The filibuster is a relic of elites’ concern about majority rule, akin to the mixed basis or the national 3/5ths compromise. Whereas the mixed basis used enslaved wealth to create an artificial majority, the filibuster simply empowers the minority to control the legislature. Although the strategy of delay has been employed since the first session of the U.S. Senate, the filibuster took shape in the 1830s—though its use remained somewhat rare. The word itself was borrowed from the infamous “filibusters” of that age: independent American military adventurers who wreaked havoc in Central America. Not surprisingly, as the antebellum conflict over slavery reached new heights in the 1850s, the use of the filibuster by pro-slavery senators increased. But the filibuster has a much more recent history of racial superiority. During the Civil Rights movement of the 1960s—within living memory—the filibuster was a favorite tactic of senators hoping to preserve the Jim Crow regime. Segregationists filibustered a variety of bills, from anti-lynching measures to voting rights legislation. It is telling that the most famous filibuster in history remains Senator Strom Thurmond’s twenty-four-hour attack on the Civil Rights Act of 1957.
But the filibuster has not only endured. It has grown stronger. It used to be considered an extreme measure deployed as a last resort. In the last twenty years, the use of the filibuster has skyrocketed. It has transformed into a de-facto requirement for a 60-vote supermajority on every bill the Senate considers. It also no longer requires the minority to actually delay the bill through debate, merely signal their intent to do so. Like the mixed basis, it is a polarizing tool for suppressing the majority. When a party has sustained a winning coalition across the multiple election cycles needed to capture the House, the Senate, and the executive office, it has earned the right to make laws. This winning coalition should not be stymied by a minority in the Senate. Gridlock may be acceptable, or even desirable, when the nation votes to split power between parties in the executive and legislative branches. But the filibuster creates gridlock where it should not exist. Additionally, the Senate’s construction inherently checks the majority by giving each state, regardless of population, equal representation. Tiny states like Vermont or Wyoming, each with less than 700,000 people, receive the same representation as Texas, with nearly 30 million people. Adding the filibuster atop the Senate’s structure is a recipe for perpetual paralysis of government.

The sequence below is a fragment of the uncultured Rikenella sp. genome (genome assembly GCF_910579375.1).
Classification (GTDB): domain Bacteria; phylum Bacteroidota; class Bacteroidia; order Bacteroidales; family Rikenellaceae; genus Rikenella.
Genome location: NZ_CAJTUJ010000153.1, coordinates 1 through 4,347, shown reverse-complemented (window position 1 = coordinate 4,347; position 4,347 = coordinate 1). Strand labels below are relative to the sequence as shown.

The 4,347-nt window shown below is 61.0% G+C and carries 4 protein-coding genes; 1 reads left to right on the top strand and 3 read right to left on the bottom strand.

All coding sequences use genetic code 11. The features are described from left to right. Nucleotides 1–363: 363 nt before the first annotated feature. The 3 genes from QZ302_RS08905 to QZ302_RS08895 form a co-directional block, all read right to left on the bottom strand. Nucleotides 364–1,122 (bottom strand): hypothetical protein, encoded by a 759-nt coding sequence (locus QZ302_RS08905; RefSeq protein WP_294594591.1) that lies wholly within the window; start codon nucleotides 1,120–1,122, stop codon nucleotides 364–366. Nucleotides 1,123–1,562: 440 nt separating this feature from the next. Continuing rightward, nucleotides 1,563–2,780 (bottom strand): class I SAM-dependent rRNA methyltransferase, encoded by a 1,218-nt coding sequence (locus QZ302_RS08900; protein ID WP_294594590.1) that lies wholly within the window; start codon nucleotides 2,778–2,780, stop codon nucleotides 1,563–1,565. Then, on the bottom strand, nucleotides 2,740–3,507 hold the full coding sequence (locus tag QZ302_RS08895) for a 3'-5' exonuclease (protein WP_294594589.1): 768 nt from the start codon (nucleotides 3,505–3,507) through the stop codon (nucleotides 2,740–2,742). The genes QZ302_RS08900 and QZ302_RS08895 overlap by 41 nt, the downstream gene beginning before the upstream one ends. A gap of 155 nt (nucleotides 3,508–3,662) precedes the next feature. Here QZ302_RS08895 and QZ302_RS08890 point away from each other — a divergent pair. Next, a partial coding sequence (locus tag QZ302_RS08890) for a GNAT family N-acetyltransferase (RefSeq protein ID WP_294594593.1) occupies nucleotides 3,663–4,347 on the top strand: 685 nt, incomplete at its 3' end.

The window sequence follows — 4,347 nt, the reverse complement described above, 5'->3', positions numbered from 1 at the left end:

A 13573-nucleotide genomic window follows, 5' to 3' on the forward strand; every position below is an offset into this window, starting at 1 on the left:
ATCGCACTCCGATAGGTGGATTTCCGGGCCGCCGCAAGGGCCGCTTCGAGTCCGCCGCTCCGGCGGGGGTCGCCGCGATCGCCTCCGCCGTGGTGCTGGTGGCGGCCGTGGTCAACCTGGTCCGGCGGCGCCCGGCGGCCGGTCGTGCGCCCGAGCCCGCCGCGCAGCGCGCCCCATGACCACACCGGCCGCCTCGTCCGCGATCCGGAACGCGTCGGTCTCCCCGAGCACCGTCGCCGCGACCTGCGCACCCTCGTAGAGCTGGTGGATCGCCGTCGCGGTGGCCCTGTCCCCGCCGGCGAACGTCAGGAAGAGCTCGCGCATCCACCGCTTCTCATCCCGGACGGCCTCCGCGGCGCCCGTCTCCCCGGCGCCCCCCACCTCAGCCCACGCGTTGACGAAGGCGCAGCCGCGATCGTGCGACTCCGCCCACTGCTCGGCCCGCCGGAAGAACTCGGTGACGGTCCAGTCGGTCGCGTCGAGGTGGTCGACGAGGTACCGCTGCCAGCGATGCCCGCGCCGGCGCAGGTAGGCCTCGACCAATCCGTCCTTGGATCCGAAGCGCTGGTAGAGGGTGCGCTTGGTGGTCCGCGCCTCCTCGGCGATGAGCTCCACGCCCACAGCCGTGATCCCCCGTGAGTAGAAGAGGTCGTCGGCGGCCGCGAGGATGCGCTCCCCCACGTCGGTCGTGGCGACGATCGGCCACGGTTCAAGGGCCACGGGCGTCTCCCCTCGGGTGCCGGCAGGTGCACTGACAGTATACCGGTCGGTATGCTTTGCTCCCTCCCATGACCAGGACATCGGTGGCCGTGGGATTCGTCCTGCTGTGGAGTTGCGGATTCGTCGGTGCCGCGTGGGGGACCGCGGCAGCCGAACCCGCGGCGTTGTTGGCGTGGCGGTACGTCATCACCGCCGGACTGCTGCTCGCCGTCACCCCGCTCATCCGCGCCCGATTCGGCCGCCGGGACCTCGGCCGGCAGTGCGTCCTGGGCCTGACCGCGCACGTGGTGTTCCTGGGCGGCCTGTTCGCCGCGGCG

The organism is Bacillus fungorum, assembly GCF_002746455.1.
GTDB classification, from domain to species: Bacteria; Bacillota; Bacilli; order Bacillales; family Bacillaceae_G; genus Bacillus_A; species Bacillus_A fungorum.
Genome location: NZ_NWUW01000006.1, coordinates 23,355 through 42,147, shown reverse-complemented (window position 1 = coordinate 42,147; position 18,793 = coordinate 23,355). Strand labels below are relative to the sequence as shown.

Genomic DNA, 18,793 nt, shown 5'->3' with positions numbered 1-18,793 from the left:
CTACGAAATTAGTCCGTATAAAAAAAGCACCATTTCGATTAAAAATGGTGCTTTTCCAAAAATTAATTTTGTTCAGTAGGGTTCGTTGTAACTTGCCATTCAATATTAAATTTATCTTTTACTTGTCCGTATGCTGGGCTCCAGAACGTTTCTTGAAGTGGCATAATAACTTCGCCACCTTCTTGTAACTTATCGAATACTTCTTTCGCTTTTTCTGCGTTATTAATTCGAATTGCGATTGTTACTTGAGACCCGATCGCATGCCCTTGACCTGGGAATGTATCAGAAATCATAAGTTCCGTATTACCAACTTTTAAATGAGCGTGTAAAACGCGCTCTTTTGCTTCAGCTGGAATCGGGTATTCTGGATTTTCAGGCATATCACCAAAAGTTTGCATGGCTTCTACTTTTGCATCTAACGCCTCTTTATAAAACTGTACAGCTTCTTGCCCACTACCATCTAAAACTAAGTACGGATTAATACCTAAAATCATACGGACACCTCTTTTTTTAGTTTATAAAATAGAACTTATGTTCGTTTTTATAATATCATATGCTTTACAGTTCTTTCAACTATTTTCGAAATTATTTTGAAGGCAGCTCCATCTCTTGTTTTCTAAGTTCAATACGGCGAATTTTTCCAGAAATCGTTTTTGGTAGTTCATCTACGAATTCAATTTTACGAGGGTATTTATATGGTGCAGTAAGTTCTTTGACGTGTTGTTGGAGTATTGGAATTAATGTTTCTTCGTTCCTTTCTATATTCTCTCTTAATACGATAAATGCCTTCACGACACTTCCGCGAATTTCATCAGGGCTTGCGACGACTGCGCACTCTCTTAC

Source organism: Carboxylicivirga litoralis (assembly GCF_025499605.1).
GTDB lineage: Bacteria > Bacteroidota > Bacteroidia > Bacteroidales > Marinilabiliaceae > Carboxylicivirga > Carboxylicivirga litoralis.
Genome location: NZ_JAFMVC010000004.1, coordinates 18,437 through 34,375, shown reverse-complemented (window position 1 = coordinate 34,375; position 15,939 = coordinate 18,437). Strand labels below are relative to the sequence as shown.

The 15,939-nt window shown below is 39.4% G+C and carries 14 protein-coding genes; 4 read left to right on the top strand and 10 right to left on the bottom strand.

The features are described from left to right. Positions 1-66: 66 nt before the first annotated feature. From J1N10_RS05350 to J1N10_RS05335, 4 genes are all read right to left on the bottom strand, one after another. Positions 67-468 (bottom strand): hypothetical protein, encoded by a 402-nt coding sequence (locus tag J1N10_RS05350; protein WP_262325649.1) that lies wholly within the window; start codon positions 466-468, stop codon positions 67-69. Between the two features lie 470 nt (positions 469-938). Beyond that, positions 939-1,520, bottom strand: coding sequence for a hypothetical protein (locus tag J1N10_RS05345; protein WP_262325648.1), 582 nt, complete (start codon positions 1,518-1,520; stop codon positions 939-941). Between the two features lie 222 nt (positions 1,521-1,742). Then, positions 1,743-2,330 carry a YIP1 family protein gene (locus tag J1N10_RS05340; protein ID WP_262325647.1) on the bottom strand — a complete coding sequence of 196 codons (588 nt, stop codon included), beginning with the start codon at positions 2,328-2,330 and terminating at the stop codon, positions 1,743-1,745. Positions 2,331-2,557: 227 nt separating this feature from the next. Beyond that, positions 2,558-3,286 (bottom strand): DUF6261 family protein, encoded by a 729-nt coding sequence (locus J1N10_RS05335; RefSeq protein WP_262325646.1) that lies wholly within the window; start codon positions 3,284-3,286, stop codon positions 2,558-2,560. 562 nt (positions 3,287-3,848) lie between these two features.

Reforming the filibuster means granting both Republicans and Democrats more power to govern when they win. The sense that nothing gets done in Washington, even when a party is in control of both branches, breeds disillusionment and extremism, and dampens voter turnout. It is said that a system is perfectly designed for whatever outcome it produces. Our current system teaches voters that their vote does not matter. This is not a healthy feedback loop for American democracy. Filibuster reform may even increase bipartisanship. A 50-vote Senate majority would need to peel off 10 senators from the minority party to end a filibuster—that necessitates wooing a significant chunk of a rival party to break ranks. But without the filibuster, a slim Senate majority has a real incentive to pass legislation that two or three minority party senators can support (or vice versa). Senator Mitt Romney of Utah has proposed the Family Security Act which aims to reduce childhood poverty. It is the rare bill which enjoys support from across the aisle. But this ad-hoc bipartisan coalition of say, 51 or even 59 votes, could still be outvoted by a smaller group of senators via the filibuster. The filibuster forces every bill to break along strict partisan lines, strangling out temporary majorities which would otherwise coalesce in support of bills like the Family Security Act.